This amazing photo of Tropical Storm Lee was captured by AccuWeather.com's own Valerie Smock while on a hurricane hunter mission Saturday, Sept. 3. Lee was just offshore of Louisiana when this picture was snapped.
This was before Lee unleashed torrents of rain from Louisiana to New York, causing disastrous flooding.
Valerie had the opportunity to join the hurricane hunters on the flight through Lee because of her position as a Public Affairs Specialist in the Air Force Reserve, which she does in addition to broadcasting the weather for AccuWeather.com.
Valerie also had the opportunity to join invest flight missions last week into Nate in the southwestern Gulf of Mexico and Maria near the Leeward Islands.
"It has definitely been a busy week," she told us. "I was able to fly through Tropical Storm Lee. We were supposed to fly back to Keesler Air Force Base in Mississippi, but the weather was so bad at the base because of Lee that we had to evacuate all of the aircraft to Ellington Field in Houston."
"Wednesday, I was on the flight that did an invest [mission] in the Gulf," Valerie continued. "That invest helped to determine whether or not to upgrade the system to a tropical storm. Once we landed, that system became Tropical Storm Nate."
In regard to her flight into Maria, Valerie said, "It was definitely a bumpy ride. I have never been on a plane ride that was as turbulent as that one. Tropical storms are actually a rougher ride than hurricanes, from what the hurricane hunters tell me."
As winds kicked up during her flight through Maria, lightning struck near the aircraft. "The window next to the flight meteorologist just lit up!" Valerie said.
"This whole trip has been amazing," she added. "I am very lucky to have the chance to be a part of this whole process. The hurricane hunters are a great group of people."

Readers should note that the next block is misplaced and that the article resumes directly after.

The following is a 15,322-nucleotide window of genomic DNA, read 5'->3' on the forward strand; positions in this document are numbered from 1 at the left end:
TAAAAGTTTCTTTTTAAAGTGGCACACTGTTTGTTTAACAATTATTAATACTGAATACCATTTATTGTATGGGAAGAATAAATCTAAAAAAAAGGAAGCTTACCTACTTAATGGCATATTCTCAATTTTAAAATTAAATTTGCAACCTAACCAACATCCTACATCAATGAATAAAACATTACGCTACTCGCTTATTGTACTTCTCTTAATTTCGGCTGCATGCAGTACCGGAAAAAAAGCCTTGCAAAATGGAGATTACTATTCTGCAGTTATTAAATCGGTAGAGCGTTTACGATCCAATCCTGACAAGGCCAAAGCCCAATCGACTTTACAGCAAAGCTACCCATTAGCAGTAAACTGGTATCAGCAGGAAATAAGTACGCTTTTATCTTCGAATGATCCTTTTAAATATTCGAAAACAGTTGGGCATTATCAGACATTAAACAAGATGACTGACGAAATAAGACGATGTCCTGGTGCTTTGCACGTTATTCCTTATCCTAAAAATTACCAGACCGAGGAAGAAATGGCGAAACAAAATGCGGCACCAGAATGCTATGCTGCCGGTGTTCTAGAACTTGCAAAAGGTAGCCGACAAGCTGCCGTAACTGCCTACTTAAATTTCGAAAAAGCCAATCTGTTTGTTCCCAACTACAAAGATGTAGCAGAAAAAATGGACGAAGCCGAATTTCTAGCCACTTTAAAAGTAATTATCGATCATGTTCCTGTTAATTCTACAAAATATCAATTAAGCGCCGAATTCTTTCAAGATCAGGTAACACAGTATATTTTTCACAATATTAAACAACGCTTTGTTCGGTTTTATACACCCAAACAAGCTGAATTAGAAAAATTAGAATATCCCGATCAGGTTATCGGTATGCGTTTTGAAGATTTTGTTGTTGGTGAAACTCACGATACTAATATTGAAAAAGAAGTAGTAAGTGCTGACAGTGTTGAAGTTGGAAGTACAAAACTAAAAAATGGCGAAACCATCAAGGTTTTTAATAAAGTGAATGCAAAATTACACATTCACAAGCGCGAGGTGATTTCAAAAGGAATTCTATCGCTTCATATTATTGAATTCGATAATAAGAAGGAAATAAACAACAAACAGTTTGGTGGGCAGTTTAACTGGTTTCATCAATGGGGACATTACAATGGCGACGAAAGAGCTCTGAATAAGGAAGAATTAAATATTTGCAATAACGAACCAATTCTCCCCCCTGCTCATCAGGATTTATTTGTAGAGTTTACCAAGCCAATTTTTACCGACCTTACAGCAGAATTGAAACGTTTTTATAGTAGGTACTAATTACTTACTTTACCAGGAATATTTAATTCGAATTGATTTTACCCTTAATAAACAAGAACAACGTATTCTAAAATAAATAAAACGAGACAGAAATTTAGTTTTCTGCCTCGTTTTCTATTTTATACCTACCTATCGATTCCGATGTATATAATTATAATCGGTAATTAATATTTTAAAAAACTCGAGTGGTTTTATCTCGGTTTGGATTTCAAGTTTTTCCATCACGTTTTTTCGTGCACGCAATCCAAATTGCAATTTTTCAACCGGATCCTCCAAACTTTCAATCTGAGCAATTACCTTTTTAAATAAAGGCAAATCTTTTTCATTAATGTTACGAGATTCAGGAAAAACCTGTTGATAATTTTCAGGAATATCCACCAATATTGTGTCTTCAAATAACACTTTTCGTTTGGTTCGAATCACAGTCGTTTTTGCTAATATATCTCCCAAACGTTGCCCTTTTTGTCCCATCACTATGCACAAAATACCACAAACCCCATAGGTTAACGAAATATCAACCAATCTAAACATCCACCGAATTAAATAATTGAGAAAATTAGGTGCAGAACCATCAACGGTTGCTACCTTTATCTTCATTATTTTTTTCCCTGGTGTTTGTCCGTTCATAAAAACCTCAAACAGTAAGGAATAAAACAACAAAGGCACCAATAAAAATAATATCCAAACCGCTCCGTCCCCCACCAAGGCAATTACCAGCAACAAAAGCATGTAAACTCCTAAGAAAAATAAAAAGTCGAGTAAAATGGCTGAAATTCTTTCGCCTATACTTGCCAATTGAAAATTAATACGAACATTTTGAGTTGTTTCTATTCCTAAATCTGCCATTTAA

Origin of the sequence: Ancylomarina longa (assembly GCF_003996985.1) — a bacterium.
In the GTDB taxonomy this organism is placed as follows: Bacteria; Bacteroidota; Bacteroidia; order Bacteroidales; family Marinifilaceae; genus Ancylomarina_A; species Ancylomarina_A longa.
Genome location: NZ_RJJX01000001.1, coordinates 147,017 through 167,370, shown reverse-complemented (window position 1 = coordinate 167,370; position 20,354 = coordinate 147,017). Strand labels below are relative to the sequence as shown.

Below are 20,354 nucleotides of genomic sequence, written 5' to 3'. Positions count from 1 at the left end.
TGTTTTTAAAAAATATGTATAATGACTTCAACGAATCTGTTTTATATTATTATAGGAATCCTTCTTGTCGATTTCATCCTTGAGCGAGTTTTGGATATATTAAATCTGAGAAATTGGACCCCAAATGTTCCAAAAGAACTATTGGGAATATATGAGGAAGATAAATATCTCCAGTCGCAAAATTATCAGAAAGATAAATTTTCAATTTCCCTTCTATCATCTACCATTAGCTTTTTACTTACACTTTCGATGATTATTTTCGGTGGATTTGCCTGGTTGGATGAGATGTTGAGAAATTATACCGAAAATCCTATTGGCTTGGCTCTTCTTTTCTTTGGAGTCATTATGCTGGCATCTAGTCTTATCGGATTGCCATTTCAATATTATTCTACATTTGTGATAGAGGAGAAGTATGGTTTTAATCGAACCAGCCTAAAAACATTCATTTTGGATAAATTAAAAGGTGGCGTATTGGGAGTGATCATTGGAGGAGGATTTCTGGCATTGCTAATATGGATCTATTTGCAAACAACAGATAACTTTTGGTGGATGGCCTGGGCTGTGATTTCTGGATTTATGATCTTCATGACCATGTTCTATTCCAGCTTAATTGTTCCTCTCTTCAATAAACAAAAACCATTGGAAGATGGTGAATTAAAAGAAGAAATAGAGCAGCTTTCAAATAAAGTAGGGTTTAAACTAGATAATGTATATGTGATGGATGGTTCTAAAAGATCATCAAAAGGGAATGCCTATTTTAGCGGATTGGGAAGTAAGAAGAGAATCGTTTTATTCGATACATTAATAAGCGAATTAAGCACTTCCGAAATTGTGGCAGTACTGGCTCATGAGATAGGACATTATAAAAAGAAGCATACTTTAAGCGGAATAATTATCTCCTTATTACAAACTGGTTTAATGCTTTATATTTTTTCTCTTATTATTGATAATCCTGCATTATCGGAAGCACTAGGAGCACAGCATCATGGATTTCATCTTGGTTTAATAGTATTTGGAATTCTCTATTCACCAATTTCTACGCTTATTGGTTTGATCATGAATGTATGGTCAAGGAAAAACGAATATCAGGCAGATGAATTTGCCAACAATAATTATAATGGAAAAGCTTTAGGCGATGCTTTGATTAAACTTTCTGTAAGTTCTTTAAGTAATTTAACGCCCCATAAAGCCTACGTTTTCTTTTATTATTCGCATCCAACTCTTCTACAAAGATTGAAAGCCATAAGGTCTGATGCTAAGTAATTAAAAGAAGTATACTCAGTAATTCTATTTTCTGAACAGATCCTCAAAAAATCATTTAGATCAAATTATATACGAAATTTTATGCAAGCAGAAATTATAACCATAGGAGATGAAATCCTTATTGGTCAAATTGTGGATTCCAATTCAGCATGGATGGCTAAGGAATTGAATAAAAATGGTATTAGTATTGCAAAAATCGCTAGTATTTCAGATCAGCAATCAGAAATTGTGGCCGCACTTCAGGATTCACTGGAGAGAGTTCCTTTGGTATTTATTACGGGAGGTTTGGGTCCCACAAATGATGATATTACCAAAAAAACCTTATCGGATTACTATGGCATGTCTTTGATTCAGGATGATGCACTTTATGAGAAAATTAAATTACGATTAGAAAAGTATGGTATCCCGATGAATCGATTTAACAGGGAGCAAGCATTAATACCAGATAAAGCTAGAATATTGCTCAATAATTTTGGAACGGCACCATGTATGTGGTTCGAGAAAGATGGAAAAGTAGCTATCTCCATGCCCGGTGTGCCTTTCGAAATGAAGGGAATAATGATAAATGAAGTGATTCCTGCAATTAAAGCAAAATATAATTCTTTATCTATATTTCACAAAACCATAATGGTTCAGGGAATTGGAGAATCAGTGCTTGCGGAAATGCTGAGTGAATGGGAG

Here are more pictures from Valerie's Lee mission:
The 2014 Open Championship begins Thursday, July 17 and lasts through Sunday July 20.
The first part of this week will feel more like September than the middle of July, typically the hottest time of year, throughout the Midwest.
The hot weather seen across the Northwest over the weekend will carry over into the new week, continuing the risk of heat-related illness.
The Northeast and mid-Atlantic will be faced with severe thunderstorms and flooding downpours through at least Tuesday before the new week ends on a more refreshing note.
In the western Pacific, Tropical Storm Rammasun is on track to threaten the Philippines.
New York City, NY (1977)
A thunderstorm north of city struck a power plant at 9:34 p.m., setting off a chain reaction and a power failure that would last into the following day. Looting resulted and a billion dollars worth of merchandise was lost.
Memphis, TN (1980)
108 degrees -- all-time record high.
Walker, IA (1992)
3.5 inches of rain in just one hour caused stream and river flooding.